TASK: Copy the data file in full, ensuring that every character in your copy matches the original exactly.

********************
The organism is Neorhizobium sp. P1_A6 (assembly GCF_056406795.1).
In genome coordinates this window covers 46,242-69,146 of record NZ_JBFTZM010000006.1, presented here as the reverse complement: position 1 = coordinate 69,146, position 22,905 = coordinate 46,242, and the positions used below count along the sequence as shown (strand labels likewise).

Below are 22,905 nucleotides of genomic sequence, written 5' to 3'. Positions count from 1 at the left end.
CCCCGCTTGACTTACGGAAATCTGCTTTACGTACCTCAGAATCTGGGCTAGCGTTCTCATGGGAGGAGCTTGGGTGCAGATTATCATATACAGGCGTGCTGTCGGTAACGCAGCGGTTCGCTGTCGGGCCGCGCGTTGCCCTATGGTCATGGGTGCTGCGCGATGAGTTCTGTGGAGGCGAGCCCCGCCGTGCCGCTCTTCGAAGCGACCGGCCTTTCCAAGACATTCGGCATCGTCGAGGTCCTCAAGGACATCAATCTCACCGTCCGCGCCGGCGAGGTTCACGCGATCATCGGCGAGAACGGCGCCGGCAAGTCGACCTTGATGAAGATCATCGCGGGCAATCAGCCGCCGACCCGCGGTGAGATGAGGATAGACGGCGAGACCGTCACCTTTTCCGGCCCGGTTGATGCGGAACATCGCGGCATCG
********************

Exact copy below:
The organism is Neorhizobium sp. P1_A6 (assembly GCF_056406795.1).
In genome coordinates this window covers 46,242-69,146 of record NZ_JBFTZM010000006.1, presented here as the reverse complement: position 1 = coordinate 69,146, position 22,905 = coordinate 46,242, and the positions used below count along the sequence as shown (strand labels likewise).

Below are 22,905 nucleotides of genomic sequence, written 5' to 3'. Positions count from 1 at the left end.
CCCCGCTTGACTTACGGAAATCTGCTTTACGTACCTCAGAATCTGGGCTAGCGTTCTCATGGGAGGAGCTTGGGTGCAGATTATCATATACAGGCGTGCTGTCGGTAACGCAGCGGTTCGCTGTCGGGCCGCGCGTTGCCCTATGGTCATGGGTGCTGCGCGATGAGTTCTGTGGAGGCGAGCCCCGCCGTGCCGCTCTTCGAAGCGACCGGCCTTTCCAAGACATTCGGCATCGTCGAGGTCCTCAAGGACATCAATCTCACCGTCCGCGCCGGCGAGGTTCACGCGATCATCGGCGAGAACGGCGCCGGCAAGTCGACCTTGATGAAGATCATCGCGGGCAATCAGCCGCCGACCCGCGGTGAGATGAGGATAGACGGCGAGACCGTCACCTTTTCCGGCCCGGTTGATGCGGAACATCGCGGCATCG